Telephone Workers Pressure SBC as Contract Expires

A day before SBC—America’s second largest telecommunications company—held its shareholder meeting in Columbus, Ohio, the company reached a tentative agreement on health care for 90,000-plus retirees and their families with the Communications Workers of America (CWA).

Months before the national contract for over 100,000 SBC workers had expired and bargaining started, SBC announced that it was going to force retirees, who are on fixed incomes, to pay around $2,400 per year for their health care in 2005. Workers were outraged.

Even though retiree benefits are not a mandatory bargaining subject, meaning that CWA could not force SBC to discuss the issue during bargaining, the union found ways to keep the issue in the limelight.


Thousands of CWA activists joined a March 4 Jobs with Justice-backed “Health Care Action Day,” which called for national health care for all.

The union started mobilizing members for the April 30 shareholder meeting. “We had over 1,000 retirees and active SBC members ready to go into the shareholders meeting,” said Seth Rosen, a staff member with CWA District 4. SBC agreed to a last-minute deal and the union called off the rally; instead, 1,000 members held their own shareholders meeting.

“I retired early—when I was 48—because my benefits allowed me to,” said Bill Kiener of Local 4320 in Columbus, who spoke at the shareholder rally. “But I had a major heart attack, and needed a heart transplant. My medicines cost $2,000-3,000 a month, but I don’t have any co-pays. It’s important to fight to retain what we have gained in the past and not see it lost because someone wants more profits.”

Under the last-minute agreement retirees will not pay premiums for their health care for another five years.


Even though the union and company remain far apart on health care, job security, pensions, and wages, CWA has been able to use some of the bargaining deadlines to win tactically. “Deadlines help create movement within the negotiations. Membership mobilization activities on the local level can’t do that in and of themselves,” explained Rosen. “Deadlines, when something concrete will happen, can focus workers’ power.”

Pressure building up around the expiration of the contract on April 3 allowed CWA to force SBC to withdraw its demand that active members also pay premiums for health care.

On April 7, CWA gave SBC 30-day notice of its intention to strike. The strike vote was authorized by 90 percent.



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In response to SBC’s demand that workers turn in all their work belongings shortly before the May 8 strike deadline, the union organized members to do this collectively.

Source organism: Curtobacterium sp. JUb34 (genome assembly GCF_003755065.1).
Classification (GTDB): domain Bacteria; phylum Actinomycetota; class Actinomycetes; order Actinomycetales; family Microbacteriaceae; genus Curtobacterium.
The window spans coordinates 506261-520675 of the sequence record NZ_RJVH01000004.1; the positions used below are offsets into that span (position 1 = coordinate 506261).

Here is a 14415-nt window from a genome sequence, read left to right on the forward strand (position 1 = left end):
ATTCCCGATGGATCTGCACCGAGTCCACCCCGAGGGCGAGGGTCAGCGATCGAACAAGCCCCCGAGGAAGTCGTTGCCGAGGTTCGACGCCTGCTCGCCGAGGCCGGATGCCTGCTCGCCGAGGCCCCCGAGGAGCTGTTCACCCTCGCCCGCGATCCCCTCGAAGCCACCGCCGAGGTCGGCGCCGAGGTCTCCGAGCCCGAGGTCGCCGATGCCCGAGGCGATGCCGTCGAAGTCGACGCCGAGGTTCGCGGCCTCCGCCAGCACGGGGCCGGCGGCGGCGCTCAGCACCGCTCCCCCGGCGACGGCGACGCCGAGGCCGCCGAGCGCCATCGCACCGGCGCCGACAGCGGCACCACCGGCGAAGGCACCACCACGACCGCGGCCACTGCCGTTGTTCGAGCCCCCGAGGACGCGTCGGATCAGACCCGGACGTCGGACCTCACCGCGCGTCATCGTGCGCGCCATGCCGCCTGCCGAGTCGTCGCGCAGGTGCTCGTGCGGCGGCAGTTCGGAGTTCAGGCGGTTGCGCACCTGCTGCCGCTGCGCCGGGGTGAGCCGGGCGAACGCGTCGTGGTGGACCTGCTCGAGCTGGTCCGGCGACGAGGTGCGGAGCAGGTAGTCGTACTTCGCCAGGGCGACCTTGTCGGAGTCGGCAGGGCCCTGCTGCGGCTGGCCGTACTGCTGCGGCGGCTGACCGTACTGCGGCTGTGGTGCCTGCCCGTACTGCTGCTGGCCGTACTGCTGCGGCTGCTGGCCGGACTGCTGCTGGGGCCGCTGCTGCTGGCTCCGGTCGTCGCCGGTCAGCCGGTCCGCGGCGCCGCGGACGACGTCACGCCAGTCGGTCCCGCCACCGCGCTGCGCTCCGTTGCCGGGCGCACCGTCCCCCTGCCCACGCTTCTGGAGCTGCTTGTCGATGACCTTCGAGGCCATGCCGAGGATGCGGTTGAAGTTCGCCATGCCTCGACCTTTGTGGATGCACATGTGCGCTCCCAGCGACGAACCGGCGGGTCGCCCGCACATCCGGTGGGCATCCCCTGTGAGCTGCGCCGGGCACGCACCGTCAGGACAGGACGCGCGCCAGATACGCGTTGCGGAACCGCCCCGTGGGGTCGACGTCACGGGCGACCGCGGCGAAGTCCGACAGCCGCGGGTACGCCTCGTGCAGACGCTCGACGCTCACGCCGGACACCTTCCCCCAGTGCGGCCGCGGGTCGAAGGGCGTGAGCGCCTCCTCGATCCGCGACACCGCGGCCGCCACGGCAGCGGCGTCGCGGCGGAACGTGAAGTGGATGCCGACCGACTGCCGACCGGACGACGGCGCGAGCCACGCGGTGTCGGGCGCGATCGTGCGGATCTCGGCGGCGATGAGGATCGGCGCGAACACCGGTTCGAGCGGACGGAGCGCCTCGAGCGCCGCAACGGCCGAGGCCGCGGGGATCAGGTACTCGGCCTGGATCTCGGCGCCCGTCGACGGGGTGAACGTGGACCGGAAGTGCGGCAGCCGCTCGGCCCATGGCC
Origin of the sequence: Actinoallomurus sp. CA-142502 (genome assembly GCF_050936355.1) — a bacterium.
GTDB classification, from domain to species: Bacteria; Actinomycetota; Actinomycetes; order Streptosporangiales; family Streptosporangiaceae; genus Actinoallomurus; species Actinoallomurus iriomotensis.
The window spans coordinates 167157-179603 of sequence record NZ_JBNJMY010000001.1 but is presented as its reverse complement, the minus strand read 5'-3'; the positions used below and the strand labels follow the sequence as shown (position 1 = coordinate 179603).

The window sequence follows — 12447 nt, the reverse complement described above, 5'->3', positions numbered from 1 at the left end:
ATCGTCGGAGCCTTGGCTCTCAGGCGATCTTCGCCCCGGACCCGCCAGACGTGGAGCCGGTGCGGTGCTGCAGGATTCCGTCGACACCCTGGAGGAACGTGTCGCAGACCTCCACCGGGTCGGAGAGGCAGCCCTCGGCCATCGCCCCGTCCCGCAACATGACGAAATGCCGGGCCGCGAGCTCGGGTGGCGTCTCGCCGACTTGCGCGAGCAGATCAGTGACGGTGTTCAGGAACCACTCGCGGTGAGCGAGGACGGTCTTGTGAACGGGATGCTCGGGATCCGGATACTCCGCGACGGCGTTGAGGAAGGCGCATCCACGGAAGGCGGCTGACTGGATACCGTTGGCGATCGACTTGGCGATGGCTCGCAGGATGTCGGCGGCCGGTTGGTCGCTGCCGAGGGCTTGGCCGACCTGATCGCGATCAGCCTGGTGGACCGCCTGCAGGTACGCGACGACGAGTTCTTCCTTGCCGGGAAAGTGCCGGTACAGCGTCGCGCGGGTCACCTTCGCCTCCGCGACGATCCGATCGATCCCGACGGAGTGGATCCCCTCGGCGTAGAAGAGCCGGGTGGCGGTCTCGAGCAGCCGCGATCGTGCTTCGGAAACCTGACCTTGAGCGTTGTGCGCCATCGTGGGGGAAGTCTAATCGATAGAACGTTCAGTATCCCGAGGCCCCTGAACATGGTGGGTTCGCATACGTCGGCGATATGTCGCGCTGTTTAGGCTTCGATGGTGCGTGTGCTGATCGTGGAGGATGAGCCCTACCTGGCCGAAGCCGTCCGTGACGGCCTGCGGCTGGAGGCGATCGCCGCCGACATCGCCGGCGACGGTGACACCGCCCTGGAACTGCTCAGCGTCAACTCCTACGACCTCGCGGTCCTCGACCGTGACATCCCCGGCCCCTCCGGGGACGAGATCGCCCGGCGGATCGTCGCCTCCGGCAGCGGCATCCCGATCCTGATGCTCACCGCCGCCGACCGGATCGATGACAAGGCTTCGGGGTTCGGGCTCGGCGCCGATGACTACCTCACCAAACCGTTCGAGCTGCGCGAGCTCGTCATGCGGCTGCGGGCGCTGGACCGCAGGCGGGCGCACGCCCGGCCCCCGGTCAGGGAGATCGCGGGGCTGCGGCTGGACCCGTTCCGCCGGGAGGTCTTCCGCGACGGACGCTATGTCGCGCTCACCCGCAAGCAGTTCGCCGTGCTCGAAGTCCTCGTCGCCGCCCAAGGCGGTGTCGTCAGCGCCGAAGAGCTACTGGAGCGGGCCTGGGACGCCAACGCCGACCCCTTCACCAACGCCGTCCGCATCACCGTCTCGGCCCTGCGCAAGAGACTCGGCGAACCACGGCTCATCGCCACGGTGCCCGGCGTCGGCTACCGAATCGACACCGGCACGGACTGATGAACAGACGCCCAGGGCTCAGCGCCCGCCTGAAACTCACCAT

“SBC was trying to scare members about being on strike, so we wanted to send a message that we’re not afraid. For example, a lot of locals turned in the keys to their trucks in one big envelope, so they got all messed up,” said Rosen.

After the May 8 deadline fell, the union agreed to extend the contract on a day-to-day basis. Pat Telesco, representative for CWA Local 1298 in Connecticut, said: “Members here are ready to walk if necessary, and the company is getting that message. I think this explains why we’re hearing that progress is being made on the big issues at the national table.”


The union developed a long-term strategic campaign around the contract well in advance of expiration. Months before bargaining started, the CWA organized mobilization trainings in each regional SBC grouping (New England, the Midwest, the Southwest, California, and Nevada).

These trainings educated members about the changes in SBC and the telecommunications industry and evaluated SBC’s corporate strategy for productivity increases and its outsourcing goals.

Members discussed what they needed to do to increase the union’s bargaining power, which included an analysis of the 1998 SBC contract mobilization and strike timeline; members then created a 2004 contract campaign timeline.

Finally, members developed talking points in order to reach out to co-workers around the main bargaining issues.


A mobilization network was put in place to coordinate activities in the various regions and the union signed up over 30 percent of SBC workers on an email update list called “Unity @ SBC.”

Mobilization activities ranged from informational pickets to members coordinating to all wear red (CWA’s color) T-shirts on certain days. Some locals picketed the locations where managers were being trained to replace workers.

According to Telesco, SBC announced it was confident there would be a settlement in May.